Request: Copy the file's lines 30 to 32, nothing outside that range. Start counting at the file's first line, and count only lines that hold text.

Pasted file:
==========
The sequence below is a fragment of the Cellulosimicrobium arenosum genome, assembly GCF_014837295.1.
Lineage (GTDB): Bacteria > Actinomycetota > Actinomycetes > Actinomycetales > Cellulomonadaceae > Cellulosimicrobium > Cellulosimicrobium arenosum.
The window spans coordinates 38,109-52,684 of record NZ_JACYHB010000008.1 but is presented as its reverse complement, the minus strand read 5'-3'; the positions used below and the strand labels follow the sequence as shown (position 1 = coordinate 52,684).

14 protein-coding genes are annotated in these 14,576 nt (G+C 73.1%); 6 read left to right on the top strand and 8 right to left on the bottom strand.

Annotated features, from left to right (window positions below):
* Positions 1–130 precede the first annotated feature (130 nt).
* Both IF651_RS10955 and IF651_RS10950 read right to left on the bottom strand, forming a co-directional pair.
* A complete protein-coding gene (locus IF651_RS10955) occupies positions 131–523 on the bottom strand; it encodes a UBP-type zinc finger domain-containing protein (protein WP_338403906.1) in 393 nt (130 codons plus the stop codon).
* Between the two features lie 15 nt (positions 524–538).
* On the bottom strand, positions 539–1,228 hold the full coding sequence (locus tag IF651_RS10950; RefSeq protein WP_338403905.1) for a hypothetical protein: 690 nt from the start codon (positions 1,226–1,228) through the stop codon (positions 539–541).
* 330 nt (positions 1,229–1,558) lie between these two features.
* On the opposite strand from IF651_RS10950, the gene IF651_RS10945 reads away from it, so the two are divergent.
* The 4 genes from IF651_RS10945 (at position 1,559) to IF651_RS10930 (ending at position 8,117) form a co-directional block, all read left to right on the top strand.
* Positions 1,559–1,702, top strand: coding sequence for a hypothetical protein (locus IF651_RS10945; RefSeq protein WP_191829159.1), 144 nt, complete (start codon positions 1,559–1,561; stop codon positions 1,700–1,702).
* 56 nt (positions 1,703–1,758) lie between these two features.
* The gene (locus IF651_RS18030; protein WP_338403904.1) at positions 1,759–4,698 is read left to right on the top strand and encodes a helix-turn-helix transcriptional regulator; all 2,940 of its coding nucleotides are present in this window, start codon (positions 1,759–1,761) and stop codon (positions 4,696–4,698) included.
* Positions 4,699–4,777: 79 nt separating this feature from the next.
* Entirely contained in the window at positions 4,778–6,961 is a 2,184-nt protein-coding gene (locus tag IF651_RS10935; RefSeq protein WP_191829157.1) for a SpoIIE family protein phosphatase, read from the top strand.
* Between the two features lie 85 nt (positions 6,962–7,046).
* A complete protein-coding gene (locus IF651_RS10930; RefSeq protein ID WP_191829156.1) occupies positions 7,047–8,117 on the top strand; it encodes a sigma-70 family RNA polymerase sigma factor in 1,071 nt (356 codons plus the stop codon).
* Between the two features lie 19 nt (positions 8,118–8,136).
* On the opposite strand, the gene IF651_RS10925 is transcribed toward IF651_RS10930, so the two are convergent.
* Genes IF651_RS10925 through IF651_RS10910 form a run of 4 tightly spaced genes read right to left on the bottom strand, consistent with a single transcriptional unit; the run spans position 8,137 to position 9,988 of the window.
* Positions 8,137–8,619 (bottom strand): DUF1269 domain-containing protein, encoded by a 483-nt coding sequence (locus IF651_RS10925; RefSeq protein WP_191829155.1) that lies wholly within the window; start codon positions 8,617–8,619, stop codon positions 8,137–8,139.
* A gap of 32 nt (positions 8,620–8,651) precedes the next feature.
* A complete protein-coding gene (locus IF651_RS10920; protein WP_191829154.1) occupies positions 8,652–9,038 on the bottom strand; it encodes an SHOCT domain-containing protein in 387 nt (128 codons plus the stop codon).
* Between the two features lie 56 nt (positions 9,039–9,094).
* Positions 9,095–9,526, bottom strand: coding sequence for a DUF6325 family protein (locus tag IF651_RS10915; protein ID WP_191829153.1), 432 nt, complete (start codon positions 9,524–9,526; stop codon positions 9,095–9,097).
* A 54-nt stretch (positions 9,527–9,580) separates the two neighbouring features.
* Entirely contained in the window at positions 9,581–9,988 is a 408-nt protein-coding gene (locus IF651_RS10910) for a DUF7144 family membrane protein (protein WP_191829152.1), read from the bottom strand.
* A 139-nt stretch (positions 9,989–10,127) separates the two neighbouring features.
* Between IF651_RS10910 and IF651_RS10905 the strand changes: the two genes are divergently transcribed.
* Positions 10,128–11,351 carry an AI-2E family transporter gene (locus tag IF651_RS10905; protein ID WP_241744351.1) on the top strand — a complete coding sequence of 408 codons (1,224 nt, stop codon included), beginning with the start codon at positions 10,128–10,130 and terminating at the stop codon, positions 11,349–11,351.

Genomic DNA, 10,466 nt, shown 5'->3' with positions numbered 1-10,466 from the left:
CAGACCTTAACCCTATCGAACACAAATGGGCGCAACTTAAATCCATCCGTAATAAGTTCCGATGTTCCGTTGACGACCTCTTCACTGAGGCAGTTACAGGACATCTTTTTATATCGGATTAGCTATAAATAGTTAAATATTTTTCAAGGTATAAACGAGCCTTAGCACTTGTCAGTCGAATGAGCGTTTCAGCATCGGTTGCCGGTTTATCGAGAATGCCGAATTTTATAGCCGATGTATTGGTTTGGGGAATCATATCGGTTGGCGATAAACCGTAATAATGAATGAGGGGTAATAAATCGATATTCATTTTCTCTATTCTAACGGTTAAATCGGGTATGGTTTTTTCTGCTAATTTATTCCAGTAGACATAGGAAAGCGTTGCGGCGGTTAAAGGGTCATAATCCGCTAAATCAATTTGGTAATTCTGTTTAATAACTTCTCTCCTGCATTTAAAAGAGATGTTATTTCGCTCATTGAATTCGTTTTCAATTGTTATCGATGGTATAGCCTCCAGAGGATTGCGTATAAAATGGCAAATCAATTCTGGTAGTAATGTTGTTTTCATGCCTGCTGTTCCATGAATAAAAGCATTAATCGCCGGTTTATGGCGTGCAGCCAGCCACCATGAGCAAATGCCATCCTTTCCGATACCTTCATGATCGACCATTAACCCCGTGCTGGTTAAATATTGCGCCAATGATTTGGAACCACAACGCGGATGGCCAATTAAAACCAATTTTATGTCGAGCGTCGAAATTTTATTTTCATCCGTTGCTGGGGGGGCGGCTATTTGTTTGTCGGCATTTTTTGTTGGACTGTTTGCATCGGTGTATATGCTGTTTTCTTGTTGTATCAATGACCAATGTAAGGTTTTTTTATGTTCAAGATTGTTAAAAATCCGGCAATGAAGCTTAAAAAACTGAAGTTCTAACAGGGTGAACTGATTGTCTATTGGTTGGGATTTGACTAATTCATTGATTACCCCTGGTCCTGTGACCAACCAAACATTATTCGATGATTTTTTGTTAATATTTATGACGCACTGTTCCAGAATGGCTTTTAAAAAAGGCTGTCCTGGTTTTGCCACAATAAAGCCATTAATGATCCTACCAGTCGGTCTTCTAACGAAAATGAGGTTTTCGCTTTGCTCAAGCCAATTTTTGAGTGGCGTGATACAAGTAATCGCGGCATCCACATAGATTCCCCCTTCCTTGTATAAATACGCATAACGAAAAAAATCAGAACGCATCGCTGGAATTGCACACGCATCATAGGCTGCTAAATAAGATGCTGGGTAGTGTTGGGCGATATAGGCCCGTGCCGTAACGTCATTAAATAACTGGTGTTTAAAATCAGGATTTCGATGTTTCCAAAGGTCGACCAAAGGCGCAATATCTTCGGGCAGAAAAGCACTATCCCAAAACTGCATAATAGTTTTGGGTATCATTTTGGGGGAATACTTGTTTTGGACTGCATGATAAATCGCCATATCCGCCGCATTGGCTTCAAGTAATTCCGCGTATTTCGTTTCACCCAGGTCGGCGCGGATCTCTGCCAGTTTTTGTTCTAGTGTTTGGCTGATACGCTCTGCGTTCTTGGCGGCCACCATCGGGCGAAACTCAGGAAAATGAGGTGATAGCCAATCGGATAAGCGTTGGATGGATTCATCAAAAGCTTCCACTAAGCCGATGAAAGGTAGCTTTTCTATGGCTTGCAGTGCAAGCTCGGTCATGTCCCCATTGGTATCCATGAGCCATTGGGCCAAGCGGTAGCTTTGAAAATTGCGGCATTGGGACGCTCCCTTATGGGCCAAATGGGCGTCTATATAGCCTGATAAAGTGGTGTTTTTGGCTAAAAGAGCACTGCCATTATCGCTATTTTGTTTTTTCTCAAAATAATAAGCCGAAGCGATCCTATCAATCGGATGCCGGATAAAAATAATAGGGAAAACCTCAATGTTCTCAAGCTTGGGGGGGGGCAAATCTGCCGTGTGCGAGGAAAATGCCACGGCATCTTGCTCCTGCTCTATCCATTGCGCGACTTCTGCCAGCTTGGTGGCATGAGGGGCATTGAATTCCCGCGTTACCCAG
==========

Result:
* Entirely contained in the window at positions 9,581–9,988 is a 408-nt protein-coding gene (locus IF651_RS10910) for a DUF7144 family membrane protein (protein WP_191829152.1), read from the bottom strand.
* A 139-nt stretch (positions 9,989–10,127) separates the two neighbouring features.
* Between IF651_RS10910 and IF651_RS10905 the strand changes: the two genes are divergently transcribed.